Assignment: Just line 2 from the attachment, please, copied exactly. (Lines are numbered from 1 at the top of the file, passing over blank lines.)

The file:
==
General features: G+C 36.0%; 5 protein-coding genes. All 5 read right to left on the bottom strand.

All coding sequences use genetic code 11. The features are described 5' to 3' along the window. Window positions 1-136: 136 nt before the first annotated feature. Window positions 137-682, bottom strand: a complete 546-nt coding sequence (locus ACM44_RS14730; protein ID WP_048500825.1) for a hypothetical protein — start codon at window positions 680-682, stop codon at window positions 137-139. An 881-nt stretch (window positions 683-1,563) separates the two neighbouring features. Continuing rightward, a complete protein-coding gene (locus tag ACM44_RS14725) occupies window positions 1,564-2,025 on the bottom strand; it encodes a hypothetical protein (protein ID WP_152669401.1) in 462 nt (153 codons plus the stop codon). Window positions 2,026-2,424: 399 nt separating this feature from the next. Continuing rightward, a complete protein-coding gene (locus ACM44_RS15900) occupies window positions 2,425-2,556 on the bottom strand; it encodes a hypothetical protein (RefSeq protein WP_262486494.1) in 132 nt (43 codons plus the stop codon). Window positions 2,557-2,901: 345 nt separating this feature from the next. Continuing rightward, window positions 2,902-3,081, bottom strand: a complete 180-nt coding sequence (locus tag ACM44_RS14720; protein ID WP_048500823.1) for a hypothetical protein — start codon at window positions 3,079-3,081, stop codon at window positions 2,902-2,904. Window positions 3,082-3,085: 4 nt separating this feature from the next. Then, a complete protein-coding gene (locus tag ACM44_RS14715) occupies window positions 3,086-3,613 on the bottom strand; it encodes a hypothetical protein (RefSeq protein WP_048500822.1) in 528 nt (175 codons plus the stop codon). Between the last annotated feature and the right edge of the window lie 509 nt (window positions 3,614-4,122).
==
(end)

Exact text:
All coding sequences use genetic code 11. The features are described 5' to 3' along the window. Window positions 1-136: 136 nt before the first annotated feature. Window positions 137-682, bottom strand: a complete 546-nt coding sequence (locus ACM44_RS14730; protein ID WP_048500825.1) for a hypothetical protein — start codon at window positions 680-682, stop codon at window positions 137-139. An 881-nt stretch (window positions 683-1,563) separates the two neighbouring features. Continuing rightward, a complete protein-coding gene (locus tag ACM44_RS14725) occupies window positions 1,564-2,025 on the bottom strand; it encodes a hypothetical protein (protein ID WP_152669401.1) in 462 nt (153 codons plus the stop codon). Window positions 2,026-2,424: 399 nt separating this feature from the next. Continuing rightward, a complete protein-coding gene (locus ACM44_RS15900) occupies window positions 2,425-2,556 on the bottom strand; it encodes a hypothetical protein (RefSeq protein WP_262486494.1) in 132 nt (43 codons plus the stop codon). Window positions 2,557-2,901: 345 nt separating this feature from the next. Continuing rightward, window positions 2,902-3,081, bottom strand: a complete 180-nt coding sequence (locus tag ACM44_RS14720; protein ID WP_048500823.1) for a hypothetical protein — start codon at window positions 3,079-3,081, stop codon at window positions 2,902-2,904. Window positions 3,082-3,085: 4 nt separating this feature from the next. Then, a complete protein-coding gene (locus tag ACM44_RS14715) occupies window positions 3,086-3,613 on the bottom strand; it encodes a hypothetical protein (RefSeq protein WP_048500822.1) in 528 nt (175 codons plus the stop codon). Between the last annotated feature and the right edge of the window lie 509 nt (window positions 3,614-4,122).